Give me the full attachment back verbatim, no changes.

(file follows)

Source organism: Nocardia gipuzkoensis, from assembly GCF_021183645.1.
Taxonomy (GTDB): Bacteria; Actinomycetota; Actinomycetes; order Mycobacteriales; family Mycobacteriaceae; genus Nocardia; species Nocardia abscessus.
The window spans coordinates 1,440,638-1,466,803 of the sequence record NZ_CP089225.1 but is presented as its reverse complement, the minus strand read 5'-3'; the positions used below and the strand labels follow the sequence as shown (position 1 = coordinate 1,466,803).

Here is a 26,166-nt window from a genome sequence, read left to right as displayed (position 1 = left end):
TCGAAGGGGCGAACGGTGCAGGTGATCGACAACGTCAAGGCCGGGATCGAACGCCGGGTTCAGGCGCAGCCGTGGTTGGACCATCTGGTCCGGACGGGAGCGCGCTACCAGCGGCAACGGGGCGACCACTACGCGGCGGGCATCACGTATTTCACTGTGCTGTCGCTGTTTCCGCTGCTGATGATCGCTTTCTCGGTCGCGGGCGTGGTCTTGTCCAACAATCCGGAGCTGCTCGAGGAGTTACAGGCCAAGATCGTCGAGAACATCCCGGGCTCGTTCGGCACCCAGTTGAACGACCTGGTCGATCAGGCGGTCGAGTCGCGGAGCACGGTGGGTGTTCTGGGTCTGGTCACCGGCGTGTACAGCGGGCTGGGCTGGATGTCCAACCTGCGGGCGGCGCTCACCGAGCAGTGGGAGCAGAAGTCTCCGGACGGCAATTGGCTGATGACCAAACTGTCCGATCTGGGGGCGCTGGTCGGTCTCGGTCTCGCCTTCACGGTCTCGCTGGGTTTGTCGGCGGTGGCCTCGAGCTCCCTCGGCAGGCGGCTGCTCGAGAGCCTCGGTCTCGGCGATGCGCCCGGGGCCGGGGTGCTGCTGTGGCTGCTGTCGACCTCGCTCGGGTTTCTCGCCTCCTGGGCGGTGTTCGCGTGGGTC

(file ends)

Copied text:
Source organism: Nocardia gipuzkoensis, from assembly GCF_021183645.1.
Taxonomy (GTDB): Bacteria; Actinomycetota; Actinomycetes; order Mycobacteriales; family Mycobacteriaceae; genus Nocardia; species Nocardia abscessus.
The window spans coordinates 1,440,638-1,466,803 of the sequence record NZ_CP089225.1 but is presented as its reverse complement, the minus strand read 5'-3'; the positions used below and the strand labels follow the sequence as shown (position 1 = coordinate 1,466,803).

Here is a 26,166-nt window from a genome sequence, read left to right as displayed (position 1 = left end):
TCGAAGGGGCGAACGGTGCAGGTGATCGACAACGTCAAGGCCGGGATCGAACGCCGGGTTCAGGCGCAGCCGTGGTTGGACCATCTGGTCCGGACGGGAGCGCGCTACCAGCGGCAACGGGGCGACCACTACGCGGCGGGCATCACGTATTTCACTGTGCTGTCGCTGTTTCCGCTGCTGATGATCGCTTTCTCGGTCGCGGGCGTGGTCTTGTCCAACAATCCGGAGCTGCTCGAGGAGTTACAGGCCAAGATCGTCGAGAACATCCCGGGCTCGTTCGGCACCCAGTTGAACGACCTGGTCGATCAGGCGGTCGAGTCGCGGAGCACGGTGGGTGTTCTGGGTCTGGTCACCGGCGTGTACAGCGGGCTGGGCTGGATGTCCAACCTGCGGGCGGCGCTCACCGAGCAGTGGGAGCAGAAGTCTCCGGACGGCAATTGGCTGATGACCAAACTGTCCGATCTGGGGGCGCTGGTCGGTCTCGGTCTCGCCTTCACGGTCTCGCTGGGTTTGTCGGCGGTGGCCTCGAGCTCCCTCGGCAGGCGGCTGCTCGAGAGCCTCGGTCTCGGCGATGCGCCCGGGGCCGGGGTGCTGCTGTGGCTGCTGTCGACCTCGCTCGGGTTTCTCGCCTCCTGGGCGGTGTTCGCGTGGGTC